Char Siu: How to Make Authentic Chinese BBQ Pork at Home

This article provides a step-by-step guide on how to make Char Siu, the classic Chinese barbecued pork.

Key takeaways:

  • Char siu is a Cantonese Chinese BBQ pork that is marinated in a savory-sweet blend of hoisin sauce, honey, soy sauce, and Chinese five spice.
  • Traditionally, char siu is cooked on hooks in an oven to create a smoky flavor and distinctive red color.
  • Choose pork shoulder or pork belly for the best cuts of meat, and marinate overnight for tender and flavorful results.
  • To make char siu, coat the pork in the marinade and roast in the oven, basting with additional marinade and honey until richly glazed and cooked to an internal temperature of 145°F.
  • Use char siu in various dishes such as steamed bao buns, rice dishes, grilled skewers, and noodle soups, and store leftovers in the refrigerator or freezer for future use.

What Is Char Siu?

what is char siu

Char siu, often referred to as Chinese BBQ pork, is a Cantonese delicacy known for its distinctive red hue and savory-sweet flavor profile. The pork is marinated in a blend of hoisin sauce, honey, soy sauce, and Chinese five spice before being roasted to perfection. This method imparts a tantalizing glaze and a tender texture to the meat.

Traditionally, char siu is cooked on hooks in an oven, allowing it to roast evenly while imbuing it with a slightly smoky flavor, akin to barbecuing. The unique color comes from red food coloring or red fermented tofu, which enhances its visual appeal.

This dish graces many menus, from simple street food stands to high-end restaurants, showcasing its widespread popularity. It’s often served sliced with rice, noodles, or inside steamed buns known as bao, making it a versatile component in various Chinese dishes.

Ingredients and Best Cuts of Meat for Char Siu

The traditional choice for char siu is pork shoulder, also known as pork butt. This cut offers a perfect blend of fat and lean meat, which keeps it moist and flavorful after cooking. Pork belly can also be used for a richer, fattier version, though it’s less traditional.

Marinade is key in achieving that signature char siu taste. It typically consists of hoisin sauce, soy sauce, honey or maltose, Chinese five spice, red fermented bean curd for color, and often a touch of garlic and ginger. The balance of savory and sweet, along with a hint of spice, complements the pork beautifully.

For the best results, marinate the pork overnight. This not only infuses the meat with flavor but also tenderizes it, ensuring every bite is succulent and packed with taste.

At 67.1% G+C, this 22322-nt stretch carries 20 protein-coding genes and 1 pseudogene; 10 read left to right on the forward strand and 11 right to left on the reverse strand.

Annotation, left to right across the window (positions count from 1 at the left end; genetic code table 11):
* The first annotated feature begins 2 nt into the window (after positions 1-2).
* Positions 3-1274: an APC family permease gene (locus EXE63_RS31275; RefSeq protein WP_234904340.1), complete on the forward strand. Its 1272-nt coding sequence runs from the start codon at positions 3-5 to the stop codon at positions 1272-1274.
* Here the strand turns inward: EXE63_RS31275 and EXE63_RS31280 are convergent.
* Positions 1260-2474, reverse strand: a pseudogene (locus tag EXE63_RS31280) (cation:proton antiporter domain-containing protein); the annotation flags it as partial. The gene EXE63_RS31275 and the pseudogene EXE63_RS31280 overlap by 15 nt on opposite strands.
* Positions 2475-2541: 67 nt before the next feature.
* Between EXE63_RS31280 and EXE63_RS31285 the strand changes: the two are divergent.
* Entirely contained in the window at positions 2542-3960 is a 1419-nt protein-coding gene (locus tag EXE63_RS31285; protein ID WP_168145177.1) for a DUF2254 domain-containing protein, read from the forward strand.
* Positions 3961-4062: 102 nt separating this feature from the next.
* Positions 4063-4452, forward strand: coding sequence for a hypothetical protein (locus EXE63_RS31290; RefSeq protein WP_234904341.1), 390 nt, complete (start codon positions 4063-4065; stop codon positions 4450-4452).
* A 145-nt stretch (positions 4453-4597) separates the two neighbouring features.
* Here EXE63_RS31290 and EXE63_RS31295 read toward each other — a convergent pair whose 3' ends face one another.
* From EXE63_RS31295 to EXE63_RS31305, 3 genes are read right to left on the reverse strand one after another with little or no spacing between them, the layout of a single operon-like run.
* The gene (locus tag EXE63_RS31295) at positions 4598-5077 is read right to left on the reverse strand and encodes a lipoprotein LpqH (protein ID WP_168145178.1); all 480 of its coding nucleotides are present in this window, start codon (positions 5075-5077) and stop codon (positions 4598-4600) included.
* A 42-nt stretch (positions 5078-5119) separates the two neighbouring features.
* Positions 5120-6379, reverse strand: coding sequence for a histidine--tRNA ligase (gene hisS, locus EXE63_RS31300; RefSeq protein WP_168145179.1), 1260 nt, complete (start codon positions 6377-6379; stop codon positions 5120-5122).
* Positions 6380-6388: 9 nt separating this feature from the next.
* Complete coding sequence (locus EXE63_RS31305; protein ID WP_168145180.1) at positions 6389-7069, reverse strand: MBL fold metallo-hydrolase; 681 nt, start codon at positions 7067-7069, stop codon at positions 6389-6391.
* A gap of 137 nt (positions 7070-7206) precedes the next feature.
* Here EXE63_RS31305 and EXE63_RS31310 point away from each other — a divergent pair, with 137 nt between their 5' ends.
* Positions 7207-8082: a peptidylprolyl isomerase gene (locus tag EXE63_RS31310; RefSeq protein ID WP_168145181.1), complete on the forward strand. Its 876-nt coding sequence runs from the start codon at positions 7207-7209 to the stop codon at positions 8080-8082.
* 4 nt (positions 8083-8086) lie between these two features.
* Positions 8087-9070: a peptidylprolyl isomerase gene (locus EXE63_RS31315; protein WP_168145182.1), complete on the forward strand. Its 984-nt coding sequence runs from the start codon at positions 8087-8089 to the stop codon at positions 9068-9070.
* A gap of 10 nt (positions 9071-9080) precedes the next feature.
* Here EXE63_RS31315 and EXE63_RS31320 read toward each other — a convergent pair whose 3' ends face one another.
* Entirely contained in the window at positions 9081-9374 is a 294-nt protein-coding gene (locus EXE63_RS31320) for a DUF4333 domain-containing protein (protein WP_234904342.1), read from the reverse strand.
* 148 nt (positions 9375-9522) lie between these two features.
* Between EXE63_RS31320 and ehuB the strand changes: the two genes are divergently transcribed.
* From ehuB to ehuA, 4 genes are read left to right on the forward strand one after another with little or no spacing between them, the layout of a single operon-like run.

How to Make Char Siu (Chinese BBQ Pork) With Cooking Instructions

To craft this succulent dish, start by selecting a quality piece of pork, preferably pork belly or shoulder. Both cuts offer the ideal fat-to-lean ratio, ensuring juicy, flavorful results. Next, mix a marinade of hoisin sauce, honey, soy sauce, Chinese five-spice, garlic, and red food coloring for that signature red hue.

Thoroughly coat the pork in the marinade and let it soak up the flavors for at least 4 hours, though overnight is best for an intensified taste. When it’s time to cook, preheat your oven to 375°F (190°C). Place the marinated pork on a rack over a tray to catch drippings, which prevents the meat from becoming overly soggy.

Roast for about 25 minutes, then brush with additional marinade and honey. Flip and repeat. Continue roasting and basting every 10-15 minutes until the pork is richly glazed and an internal temperature of 145°F (63°C) is reached. Allow the char siu to rest before slicing to preserve its juiciness. Thinly slice against the grain to serve. This method highlights the pork’s tenderness and the glossy, sweet, and savory crust that makes char siu so beloved.

How to Use and Recipes That Use Chinese BBQ Pork (Char Siu)

Char siu’s versatility shines in various dishes, enhancing flavors with its sweet and savory profile. Chop it up for a hearty filling in steamed bao buns, blending perfectly with the soft, pillowy dough. Slice it thin and lay it atop a bed of fragrant jasmine rice, or mix it into fried rice for a satisfying crunch with every bite. For a refreshing twist, thread char siu pieces onto skewers and grill them until caramelized, serving alongside a tangy cucumber salad. This pork also makes a superb addition to noodle soups, imparting a rich depth to the broth. Dive into the many ways char siu can elevate everyday meals and explore its potential in your culinary adventures.

How to Store and Reheat Char Siu

Proper storage extends the delicious life of char siu. Refrigerate leftovers within two hours of cooking, ideally in air-tight containers. This keeps it fresh for up to three days. For longer preservation, freezing is your friend. Wrap the meat tightly in foil or plastic wrap, and then place it in a freezer bag. Squeeze out excess air to prevent freezer burn. Char siu can be frozen for up to two months.

Reheating char siu correctly ensures it remains moist and flavorful. Thaw frozen char siu in the fridge overnight. For a quick method, use a microwave with a cover to retain moisture, heating in short bursts until warm. Alternatively, oven reheating gives the best results. Preheat your oven to 350°F, place the char siu in a baking dish with a few tablespoons of water, cover with foil, and heat for about 10-15 minutes.